Box Office: 'Lone Survivor' Victorious With $38.5 Million Debut
Winning over the minds and hearts of moviegoers in America's heartland, Peter Berg's Navy SEALs drama Lone Survivor opened to a huge $38.5 million in North America, far more than expected and the best showing of any post-9/11 war film.
The patriotic-themed pic, earning a coveted A+ CinemaScore, boasts the second-best debut of all time for the month of January after Cloverfield ($40.1 million). Lone Survivor was strongest in flyover states, led by Texas (as expected, Canada was weak). The film's cume is $38.9 million when accounting for its exclusive awards qualifying run in New York and Los Angeles.
Starring Mark Wahlberg, Taylor Kitsch, Emile Hirsch and Ben Foster, Lone Survivor is based on Marcus Luttrell's memoir about four SEALs sent on a dangerous mission to Afghanistan. (Wahlberg plays Luttrell.) Universal is releasing Lone Survivor domestically and in select foreign markets. Emmett/Furla Films produced the $40 million pic, which was financed in part by embattled Envision Films.
"It's a great story about patriotism, survival and heroism, and incredible courage. It worked well everywhere, but Middle America really, really responded. The publicity and marketing effort was amazing, including supporting Marcus in reaching out everywhere to tell his story. Pete and Mark were everywhere, too," said Universal domestic marketing chief Nikki Rocco.
Lone Survivor marks a comeback for Berg after his pricey miss Battleship.
Disney's holdover Frozen fell to No. 2 with roughly $15 million, pushing its domestic total to north of $317 million. The tentpole, with an international cume of $394.6 million, sailed past the $700 million mark worldwide to end the weekend with $712.2 million in total ticket sales. For the first time, Frozen topped the weekend foreign chart, taking in $25.8 million.
Martin Scorsese's The Wolf of Wall Street did pleasing business in its third weekend, grossing $9 million for a domestic total of $78.6 million. Placing No. 3, the controversial film continues to do best on both coasts.
Millennium Films' new entry The Legend of Hercules followed with a weak $8.6 million, tying with holdover American Hustle for No. 4.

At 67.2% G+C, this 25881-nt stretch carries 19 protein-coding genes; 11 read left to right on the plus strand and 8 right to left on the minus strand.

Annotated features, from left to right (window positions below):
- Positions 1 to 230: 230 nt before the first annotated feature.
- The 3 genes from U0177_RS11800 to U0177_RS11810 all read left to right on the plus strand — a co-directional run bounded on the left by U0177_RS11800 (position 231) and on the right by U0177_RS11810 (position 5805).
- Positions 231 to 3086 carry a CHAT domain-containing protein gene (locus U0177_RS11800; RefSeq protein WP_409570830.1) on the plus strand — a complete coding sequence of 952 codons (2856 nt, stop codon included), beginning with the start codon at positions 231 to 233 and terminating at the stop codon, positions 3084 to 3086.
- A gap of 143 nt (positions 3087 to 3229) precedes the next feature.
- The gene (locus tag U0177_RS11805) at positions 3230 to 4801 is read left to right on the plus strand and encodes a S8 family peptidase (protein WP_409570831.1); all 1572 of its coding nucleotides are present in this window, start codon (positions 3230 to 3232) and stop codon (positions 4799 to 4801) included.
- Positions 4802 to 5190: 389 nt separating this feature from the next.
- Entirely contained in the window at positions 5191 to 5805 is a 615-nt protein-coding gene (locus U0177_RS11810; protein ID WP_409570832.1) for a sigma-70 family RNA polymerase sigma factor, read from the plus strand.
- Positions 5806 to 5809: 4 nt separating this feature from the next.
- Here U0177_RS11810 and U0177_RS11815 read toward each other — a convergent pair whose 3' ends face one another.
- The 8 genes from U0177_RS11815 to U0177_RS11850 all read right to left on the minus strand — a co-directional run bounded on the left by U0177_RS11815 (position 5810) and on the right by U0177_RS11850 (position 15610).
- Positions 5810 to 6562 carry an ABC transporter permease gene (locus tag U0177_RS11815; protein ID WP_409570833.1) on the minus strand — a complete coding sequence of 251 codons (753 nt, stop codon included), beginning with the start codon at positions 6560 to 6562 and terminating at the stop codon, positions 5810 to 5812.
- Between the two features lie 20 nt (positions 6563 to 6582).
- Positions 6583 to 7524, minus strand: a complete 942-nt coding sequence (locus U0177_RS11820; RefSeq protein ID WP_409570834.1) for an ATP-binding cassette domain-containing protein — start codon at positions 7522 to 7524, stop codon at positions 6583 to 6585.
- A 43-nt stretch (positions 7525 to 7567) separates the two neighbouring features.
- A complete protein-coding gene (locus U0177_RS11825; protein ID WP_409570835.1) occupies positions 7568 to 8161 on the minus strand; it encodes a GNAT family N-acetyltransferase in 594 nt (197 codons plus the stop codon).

Distributed by Summit Entertainment, Hercules needed to do more considering its $70 million production budget. The epic, directed by Renny Harlin, receiving a lukewarm B- CinemaScore, is the first of two Hercules pics slotted for 2014.
American Hustle, from director David O. Russell, also remained strong as it crossed the $100 million mark in North America, ending its fourth weekend in nationwide release with a cume of $101.6 million.
A number of award contenders expanding on the eve of Sunday's Golden Globes ceremony, including John Wells' August: Osage County and Spike Jonze's Her, both of which are now playing nationwide. In addition to benefiting from any Globe wins, contenders also wanted to have an increased profile when Oscar nominations are announced Jan. 16.
Osage County outperformed expectations, grossing $7.3 million to come in No. 7. The dysfunctional family drama, from The Weinstein Co., bested Her despite playing in far fewer theaters (905 versus 1,729). Similar to Lone Survivor, Osage County was fueled by a strong turnout in America's heartland. The adaptation of Tracy Letts' play pairs Meryl Streep and Julia Roberts for the first time.
"The success of the film clearly speaks to the popularity of Meryl and Julia," said TWC distribution chief Erik Lomis. "People are judging it on its own merits, whether or not they have seen the play."
Disney's awards hopeful Saving Mr. Banks placed No. 8, earning $6.6 million in its fourth weekend in nationwide release for a domestic total of $68.9 million.
Her, starring Joaquin Phoenix and Scarlett Johansson, grossed a soft $5.4 million to come in No. 11.
"We had a very deliberate rollout strategy. Our strategy was to open nationwide before Academy Award nominations were announced so that we could pick up steam. This isn't about today's particular result, it's about feeding the film for upcoming weeks," said Warner Bros.' Jeff Goldstein, whose team also intends to up Gravity's theater count next weekend following Oscar nominations.
Among other award titles up for top awards at Sunday's Globes ceremony, Joel and Ethan Coen's Inside Llewyn Davis and Alexander Payne's Nebraska made their biggest push yet, although they aren't yet playing nationwide.
Llewyn Davis, released by CBS Films domestically, upped its theater count to a total of 729 locations, grossing $1.9 million for a domestic total of $9.3 million, surpassing the entire lifetime gross of the Coen's A Serious Man ($9.2 million).
Nebraska, expanding into a total of 521 theaters, grossed $8.1 million for a domestic total of $8.1 million for Paramount.
Elsewhere, the weekend wasn't a total wash for Warner Bros. as Peter Jackson's The Hobbit: The Desolation of Smaug crossed $800 million worldwide as it winds down. The sequel, however, won't likely match the $1 billion-plus earned globally by last year's The Hobbit: An Unexpected Journey. Desolation of Smaug has taken in $242.2 million domestically, where it is pacing behind the first film, and $566 million overseas for a total $808.2 million.
Desolation of Smaug has yet to open in China and Japan, where the first film collectively grossed roughly $70 million.
The big headline in China over the weekend was Universal's Despicable Me 2, which opened to stellar $13.8 million, the third-best opening of all time for an animated film after Kung Fu Panda ($16.2 million) and Ice Age: Continental Drift ($19.4 million). Universal said the debut was particularly noteworthy since the first Despicable Me didn't play in China. The sequel's worldwide total is now $935.1 million.